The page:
If I could start building ThinkUp all over again, I would've built its autoupdater first. No app should annoy users with the work of downloading and installing a new release; it's a big reason why app stores are a better way to get software. Speaking of, you should download ThinkUp beta 15 right now.

Open Source 101: My Refresh SD Talk

August 12th, 2011, 2 comments

Open source software culture and development can be difficult for tech enthusiasts without experience with it to grok, so I was thrilled to run a discussion on the basics of open source at Refresh SD this week. Check out my slides above.

I'm actively working on becoming a better speaker, so I'm testing different preparation techniques. For my CodeConf talk, I wrote my entire transcript word for word and basically memorized it, rehearsing it full-through several times. This time, my audience was a smaller, less specialized group, and I reserved half of my 45 minutes for Q&A and discussion, so I tried a more casual approach—just put together the slides, an outline, and went for it. It worked. I'm happy with my SpeakerRate reviews, even though I still have to learn to slow down and relax. So, while this isn't a straight transcript, here's a brief overview of what the talk covered.

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ThinkUp Beta 14 Now Available
August 9th, 2011, 2 comments

Just released our 14th (and hopefully last) beta of ThinkUp today. Download beta 14 here. If you're interested in getting involved in an open source project with users ranging from Steve Martin to Leo Laporte to the White House, here's how to contribute.

Randall Stross, writing for The New York Times:

At Apple, one is the magic number.

One person is the Decider for final design choices. Not focus groups. Not data crunchers. Not committee consensus-builders. The decisions reflect the sensibility of just one person: Steven P. Jobs, the C.E.O.

By contrast, Google has followed the conventional approach, with lots of people playing a role. That group prefers to rely on experimental data, not designers, to guide its decisions.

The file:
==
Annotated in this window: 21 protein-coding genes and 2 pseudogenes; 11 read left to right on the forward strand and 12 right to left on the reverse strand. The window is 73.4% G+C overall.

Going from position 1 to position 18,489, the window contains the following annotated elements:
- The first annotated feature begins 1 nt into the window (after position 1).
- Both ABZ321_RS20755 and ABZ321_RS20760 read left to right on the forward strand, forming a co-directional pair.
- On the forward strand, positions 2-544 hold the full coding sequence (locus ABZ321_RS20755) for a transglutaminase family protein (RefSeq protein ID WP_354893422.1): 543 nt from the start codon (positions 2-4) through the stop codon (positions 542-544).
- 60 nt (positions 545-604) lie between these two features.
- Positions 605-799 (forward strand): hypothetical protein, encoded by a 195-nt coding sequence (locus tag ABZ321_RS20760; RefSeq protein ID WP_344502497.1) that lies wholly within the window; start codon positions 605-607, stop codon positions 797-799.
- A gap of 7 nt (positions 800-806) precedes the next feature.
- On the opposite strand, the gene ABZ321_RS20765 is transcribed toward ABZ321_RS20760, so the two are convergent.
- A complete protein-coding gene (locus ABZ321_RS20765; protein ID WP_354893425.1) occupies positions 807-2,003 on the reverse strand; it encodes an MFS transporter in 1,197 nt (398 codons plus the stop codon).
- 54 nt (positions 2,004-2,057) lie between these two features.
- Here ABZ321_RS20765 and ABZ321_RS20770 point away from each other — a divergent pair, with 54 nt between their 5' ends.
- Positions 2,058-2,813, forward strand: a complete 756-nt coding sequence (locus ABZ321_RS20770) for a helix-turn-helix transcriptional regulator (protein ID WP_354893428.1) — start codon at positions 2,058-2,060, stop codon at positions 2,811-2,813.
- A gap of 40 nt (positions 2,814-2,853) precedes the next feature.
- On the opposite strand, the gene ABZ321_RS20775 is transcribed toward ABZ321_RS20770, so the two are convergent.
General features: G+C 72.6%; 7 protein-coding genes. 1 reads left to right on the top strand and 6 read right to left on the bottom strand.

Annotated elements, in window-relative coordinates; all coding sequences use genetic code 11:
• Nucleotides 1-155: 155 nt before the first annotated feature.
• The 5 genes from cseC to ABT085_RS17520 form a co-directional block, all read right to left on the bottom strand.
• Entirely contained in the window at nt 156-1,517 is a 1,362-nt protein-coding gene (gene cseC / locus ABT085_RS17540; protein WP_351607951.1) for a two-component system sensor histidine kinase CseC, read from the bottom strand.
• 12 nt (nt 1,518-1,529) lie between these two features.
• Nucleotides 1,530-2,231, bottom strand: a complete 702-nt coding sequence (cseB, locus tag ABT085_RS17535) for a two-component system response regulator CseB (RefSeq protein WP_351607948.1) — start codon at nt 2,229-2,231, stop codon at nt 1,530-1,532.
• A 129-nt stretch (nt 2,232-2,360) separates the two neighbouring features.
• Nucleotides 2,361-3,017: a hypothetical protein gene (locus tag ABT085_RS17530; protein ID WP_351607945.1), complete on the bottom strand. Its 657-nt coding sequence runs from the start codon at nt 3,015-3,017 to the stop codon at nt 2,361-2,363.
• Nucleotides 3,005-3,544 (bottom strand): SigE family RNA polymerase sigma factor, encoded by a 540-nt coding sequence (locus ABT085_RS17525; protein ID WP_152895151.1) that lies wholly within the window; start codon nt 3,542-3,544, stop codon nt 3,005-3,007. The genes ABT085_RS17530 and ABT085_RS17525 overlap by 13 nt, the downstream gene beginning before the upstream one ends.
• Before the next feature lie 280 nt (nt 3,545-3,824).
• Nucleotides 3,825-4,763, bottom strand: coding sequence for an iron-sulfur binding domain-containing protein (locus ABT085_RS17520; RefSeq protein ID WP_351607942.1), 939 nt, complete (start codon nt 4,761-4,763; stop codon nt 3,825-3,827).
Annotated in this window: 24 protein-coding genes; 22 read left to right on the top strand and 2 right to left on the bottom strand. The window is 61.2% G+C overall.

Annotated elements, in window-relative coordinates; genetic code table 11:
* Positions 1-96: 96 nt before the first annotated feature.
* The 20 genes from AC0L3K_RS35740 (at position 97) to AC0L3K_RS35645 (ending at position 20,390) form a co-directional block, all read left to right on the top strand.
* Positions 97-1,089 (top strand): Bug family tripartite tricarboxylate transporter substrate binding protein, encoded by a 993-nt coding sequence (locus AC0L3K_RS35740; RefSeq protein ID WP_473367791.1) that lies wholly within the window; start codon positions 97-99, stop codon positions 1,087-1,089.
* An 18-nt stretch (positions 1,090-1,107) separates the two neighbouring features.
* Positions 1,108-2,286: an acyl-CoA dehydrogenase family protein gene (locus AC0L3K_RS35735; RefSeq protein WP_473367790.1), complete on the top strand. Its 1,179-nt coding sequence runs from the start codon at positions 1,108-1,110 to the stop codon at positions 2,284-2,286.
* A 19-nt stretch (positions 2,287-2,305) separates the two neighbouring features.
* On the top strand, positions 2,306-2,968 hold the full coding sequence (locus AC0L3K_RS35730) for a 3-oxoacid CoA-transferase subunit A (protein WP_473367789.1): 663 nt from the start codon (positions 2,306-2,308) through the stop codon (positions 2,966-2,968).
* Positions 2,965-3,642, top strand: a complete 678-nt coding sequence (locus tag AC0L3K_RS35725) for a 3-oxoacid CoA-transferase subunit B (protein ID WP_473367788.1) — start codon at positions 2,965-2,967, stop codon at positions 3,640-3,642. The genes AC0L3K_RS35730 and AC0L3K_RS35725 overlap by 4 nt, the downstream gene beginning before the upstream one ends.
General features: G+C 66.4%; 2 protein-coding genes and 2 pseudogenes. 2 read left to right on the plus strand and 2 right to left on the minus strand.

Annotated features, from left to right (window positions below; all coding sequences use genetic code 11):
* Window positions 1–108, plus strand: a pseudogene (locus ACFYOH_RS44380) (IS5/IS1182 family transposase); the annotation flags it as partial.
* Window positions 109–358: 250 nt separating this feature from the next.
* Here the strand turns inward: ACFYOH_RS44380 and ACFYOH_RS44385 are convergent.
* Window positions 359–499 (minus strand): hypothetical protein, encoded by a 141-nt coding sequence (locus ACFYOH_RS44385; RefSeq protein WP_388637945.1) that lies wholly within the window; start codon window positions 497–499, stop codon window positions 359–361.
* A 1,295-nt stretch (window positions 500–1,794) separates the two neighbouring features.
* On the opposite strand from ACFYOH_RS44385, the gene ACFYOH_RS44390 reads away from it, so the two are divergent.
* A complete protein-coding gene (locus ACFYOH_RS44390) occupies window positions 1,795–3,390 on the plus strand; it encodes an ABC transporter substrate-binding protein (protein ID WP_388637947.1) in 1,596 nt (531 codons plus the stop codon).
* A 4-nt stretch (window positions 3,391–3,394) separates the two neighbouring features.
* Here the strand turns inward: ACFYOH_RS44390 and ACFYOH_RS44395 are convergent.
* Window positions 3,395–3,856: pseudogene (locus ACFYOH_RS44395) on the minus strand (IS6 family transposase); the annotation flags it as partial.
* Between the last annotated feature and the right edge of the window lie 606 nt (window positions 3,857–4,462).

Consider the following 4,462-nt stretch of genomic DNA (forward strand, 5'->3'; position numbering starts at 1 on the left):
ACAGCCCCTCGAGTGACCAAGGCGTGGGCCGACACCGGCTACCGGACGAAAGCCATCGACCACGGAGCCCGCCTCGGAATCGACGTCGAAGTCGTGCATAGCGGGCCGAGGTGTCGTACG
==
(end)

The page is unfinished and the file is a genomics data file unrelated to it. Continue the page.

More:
The contest is not even close. The company that has a single arbiter of taste has been producing superior products, showing that you don’t need multiple teams and dozens or hundreds or thousands of voices.

MySpace creator, Tom Anderson, writing on Google+:

There is a time and place for you to make your visionary decisions & insights and there is a time and place to cast your net wide and far to draw inspiration from the "poorly-informed masses"—in fact, I'd argue that with the right frame of mind, you may actually be led to your ideas by those very same "masses" because they were expressing their "fickle whims"—even if you don't do what they say.

What Tom said.

August 2nd, 2011, 12 comments

John Mayer: “Manage the Temptation to Publish Yourself”
August 2nd, 2011, 3 comments

Mayer realized that pouring creativity into smaller, less important, promotional outlets like tweets not only distracted him from focusing on more critical endeavors like his career, it also narrowed his mental capacity for music and writing intelligent songs.

"The tweets are getting shorter, but the songs are still 4 minutes long. You’re coming up with 140-character zingers, and the song is still 4 minutes long...I realized about a year ago that I couldn’t have a complete thought anymore. And I was a tweetaholic. I had four million Twitter followers, and I was always writing on it. And I stopped using Twitter as an outlet and I started using Twitter as the instrument to riff on, and it started to make my mind smaller and smaller and smaller. And I couldn’t write a song."

Related reading: Facebook and Twitter are creating a vain generation of self-obsessed people with child-like need for feedback, warns top scientist.

Also somewhat related: We share too much, and it’s stifling innovation.

FAQ: What headset do you use on TWiG?
July 28th, 2011, 5 comments

Viewers often ask what headset I wear on This Week in Google; here's a complete list of all the gear I use for the show with handy-dandy links.

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Falsehoods Programmers Believe About Names
July 28th, 2011, 6 comments

Google+'s recent enforcement of a "real names" policy strikes me as an engineer's approach to accountability—black-and-white, when there's plenty of grey. While G+ developers didn't fall for many of the falsehoods listed in the article, it's an amusing look at what happens when inexperienced programmers create identity systems.